CAIRO (Reuters) â€” Egyptian President Hosni Mubarak asked parliament on Tuesday to amend the constitution to make it easier for opposition parties to field presidential candidates.
In a letter to parliament, read out by Speaker Fathi Sorour, Mubarak also proposed a formal ban on parties based on religion â€” a step which could enshrine in the constitution restrictions on the Muslim Brotherhood, the largest opposition force.
Other changes would give more power to the prime minister and the parliament, diluting to some extent the vast powers the president enjoys under the present 1971 constitution, which dates from the time of the late President Anwar Sadat.
But Mubarak set out his ideas only in the broadest terms and until parliament fills in the details, the practical effect of the changes will remain difficult to judge.
On the crucial question of presidential elections, which could decide who rules the Arab world’s most populous nation for the next few decades, Mubarak noted that none of the opposition parties could now meet the conditions for taking part.
Under a constitutional amendment approved last year, political parties can field presidential candidates only if they have won five per cent of the seats in both houses of parliament.
After last year’s parliamentary elections, only Mubarak’s ruling National Democratic Party (NDP) meets that condition and, if presidential elections took place tomorrow, the NDP candidate would probably stand unopposed.
Opposition leaders say the arrangement is designed to ensure that Mubarak’s 42-year-old son Gamal would win the presidency if his father dies or retires in the next few years. Mubarak and his son say Gamal has no presidential ambitions.
Mubarak said: “My view is that the political parties, during this period of time only, should be allowed to nominate candidates for these elections under easier conditions.”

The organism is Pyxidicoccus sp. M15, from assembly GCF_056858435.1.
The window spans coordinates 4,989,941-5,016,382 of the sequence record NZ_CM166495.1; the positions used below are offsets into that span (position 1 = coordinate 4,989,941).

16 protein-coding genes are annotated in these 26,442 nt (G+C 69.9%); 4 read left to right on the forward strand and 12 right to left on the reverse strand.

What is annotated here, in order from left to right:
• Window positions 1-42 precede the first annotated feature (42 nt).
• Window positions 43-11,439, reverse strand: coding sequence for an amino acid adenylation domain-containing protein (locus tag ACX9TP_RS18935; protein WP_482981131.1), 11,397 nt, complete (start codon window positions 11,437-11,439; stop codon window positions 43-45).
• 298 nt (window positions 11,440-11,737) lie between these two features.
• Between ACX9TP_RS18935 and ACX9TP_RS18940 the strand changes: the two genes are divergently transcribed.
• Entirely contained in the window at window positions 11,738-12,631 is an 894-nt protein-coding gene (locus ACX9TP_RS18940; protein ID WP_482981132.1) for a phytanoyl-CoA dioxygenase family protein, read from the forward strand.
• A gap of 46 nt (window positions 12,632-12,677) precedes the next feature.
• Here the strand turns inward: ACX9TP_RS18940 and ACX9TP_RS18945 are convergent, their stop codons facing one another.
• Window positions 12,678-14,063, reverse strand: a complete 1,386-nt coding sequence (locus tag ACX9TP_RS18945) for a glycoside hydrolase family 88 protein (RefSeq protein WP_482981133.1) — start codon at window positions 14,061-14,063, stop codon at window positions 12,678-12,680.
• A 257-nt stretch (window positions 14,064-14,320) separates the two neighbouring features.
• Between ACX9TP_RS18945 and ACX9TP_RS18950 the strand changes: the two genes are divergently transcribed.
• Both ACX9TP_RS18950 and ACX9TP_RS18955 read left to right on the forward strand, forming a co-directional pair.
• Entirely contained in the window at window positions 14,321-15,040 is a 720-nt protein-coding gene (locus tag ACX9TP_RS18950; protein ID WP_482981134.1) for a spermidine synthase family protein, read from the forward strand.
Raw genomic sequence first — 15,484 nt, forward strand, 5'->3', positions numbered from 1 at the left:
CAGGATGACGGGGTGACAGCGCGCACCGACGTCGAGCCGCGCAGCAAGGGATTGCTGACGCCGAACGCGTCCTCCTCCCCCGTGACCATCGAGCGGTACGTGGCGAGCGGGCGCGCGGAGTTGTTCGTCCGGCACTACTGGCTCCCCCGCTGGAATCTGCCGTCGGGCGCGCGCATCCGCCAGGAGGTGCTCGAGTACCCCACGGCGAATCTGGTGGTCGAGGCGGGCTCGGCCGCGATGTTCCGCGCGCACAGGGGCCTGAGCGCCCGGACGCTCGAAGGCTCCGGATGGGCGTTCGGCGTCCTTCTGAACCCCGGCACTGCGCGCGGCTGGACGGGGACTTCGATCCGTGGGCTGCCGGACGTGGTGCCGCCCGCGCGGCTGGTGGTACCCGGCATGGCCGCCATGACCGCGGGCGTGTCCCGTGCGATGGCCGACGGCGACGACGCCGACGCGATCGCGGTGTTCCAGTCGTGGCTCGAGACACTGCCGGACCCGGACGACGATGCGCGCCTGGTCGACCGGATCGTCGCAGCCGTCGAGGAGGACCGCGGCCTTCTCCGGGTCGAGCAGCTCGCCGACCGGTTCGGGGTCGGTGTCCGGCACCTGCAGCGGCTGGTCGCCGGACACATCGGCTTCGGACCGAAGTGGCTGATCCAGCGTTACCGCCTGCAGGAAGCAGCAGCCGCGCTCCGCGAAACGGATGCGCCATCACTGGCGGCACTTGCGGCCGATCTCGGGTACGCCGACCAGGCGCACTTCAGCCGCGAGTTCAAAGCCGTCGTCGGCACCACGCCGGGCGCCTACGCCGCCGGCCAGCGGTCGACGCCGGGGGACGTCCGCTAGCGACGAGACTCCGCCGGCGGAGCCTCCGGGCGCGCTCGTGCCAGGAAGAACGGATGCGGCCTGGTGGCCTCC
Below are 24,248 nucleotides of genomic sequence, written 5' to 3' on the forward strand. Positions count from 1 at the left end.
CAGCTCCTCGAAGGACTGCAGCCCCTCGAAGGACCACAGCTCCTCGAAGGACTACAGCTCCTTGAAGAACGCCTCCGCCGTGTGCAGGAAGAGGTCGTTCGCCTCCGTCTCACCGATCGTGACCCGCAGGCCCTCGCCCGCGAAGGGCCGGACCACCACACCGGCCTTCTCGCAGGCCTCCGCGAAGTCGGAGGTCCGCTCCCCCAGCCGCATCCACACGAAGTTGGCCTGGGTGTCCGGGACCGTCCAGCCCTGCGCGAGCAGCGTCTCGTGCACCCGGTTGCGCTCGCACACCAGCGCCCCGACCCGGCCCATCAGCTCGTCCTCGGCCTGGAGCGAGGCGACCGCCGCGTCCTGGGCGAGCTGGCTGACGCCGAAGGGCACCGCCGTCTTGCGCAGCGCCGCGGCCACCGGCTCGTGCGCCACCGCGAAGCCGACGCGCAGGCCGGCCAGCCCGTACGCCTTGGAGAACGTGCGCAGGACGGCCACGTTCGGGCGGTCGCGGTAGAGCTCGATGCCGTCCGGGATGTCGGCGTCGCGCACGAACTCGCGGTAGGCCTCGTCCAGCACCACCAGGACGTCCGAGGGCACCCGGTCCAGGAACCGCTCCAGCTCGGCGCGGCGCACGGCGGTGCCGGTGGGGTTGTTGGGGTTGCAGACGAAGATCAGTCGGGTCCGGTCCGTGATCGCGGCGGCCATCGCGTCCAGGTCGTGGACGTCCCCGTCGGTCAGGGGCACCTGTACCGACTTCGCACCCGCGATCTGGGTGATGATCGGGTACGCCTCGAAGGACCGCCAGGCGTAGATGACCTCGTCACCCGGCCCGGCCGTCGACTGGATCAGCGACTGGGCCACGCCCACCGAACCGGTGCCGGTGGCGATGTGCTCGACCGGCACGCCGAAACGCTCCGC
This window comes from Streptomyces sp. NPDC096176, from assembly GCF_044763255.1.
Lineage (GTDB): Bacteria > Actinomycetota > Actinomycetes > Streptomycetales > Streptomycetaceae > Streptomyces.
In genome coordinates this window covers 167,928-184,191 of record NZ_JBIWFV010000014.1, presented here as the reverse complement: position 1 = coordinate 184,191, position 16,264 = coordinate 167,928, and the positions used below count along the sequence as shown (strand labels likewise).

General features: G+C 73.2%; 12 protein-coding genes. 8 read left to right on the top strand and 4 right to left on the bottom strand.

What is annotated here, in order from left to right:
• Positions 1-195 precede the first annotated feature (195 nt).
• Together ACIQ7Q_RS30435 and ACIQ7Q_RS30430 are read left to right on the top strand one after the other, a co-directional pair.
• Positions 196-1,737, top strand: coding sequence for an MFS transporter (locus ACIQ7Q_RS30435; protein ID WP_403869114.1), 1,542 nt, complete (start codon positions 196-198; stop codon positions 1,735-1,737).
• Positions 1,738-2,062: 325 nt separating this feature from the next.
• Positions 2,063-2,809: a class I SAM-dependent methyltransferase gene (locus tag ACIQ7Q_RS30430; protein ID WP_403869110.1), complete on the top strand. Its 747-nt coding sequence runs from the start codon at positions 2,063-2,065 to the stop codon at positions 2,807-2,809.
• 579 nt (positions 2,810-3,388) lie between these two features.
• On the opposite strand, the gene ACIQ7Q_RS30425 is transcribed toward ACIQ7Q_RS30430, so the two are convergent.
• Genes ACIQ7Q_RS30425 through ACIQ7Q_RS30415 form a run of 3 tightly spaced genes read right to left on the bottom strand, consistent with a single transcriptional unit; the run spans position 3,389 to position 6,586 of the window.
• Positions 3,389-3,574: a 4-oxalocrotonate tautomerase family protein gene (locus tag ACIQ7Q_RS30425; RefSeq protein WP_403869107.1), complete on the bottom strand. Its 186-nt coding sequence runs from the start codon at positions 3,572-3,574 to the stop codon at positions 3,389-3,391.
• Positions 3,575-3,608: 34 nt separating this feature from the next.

Religion, gender or origin
Mubarak did not mention at all the tough conditions on presidential campaigns by independent candidates â€” the only option open to the Muslim Brotherhood as long as the authorities refuse to let the Islamists form a party.
Independent candidates need the endorsement of at least 230 elected officials, including at least 10 members of the local councils in each of at least 14 provinces. The Brotherhood is very far from meeting those conditions.
The Brotherhood has 88 seats in the 454-seat parliament but the government says it is banned and restricts its activities.
Mubarak added: “I ask for an extra clause [in the constitution] with the objective of banning the practice of any political or party activity or setting up parties on the basis of religion, gender or origin.” The president also asked parliament to amend the article of the constitution which requires judicial supervision of elections â€” a constant bone of contention between the government and opposition during last year’s elections.
He said that the arrangements for supervision should make it possible to open more polling stations and ensure that all voting takes place on one day.
Egypt does not have enough bench judges to supervise all polling station on one day so the authorities have called in judiciary officials who are close in status to civil servants.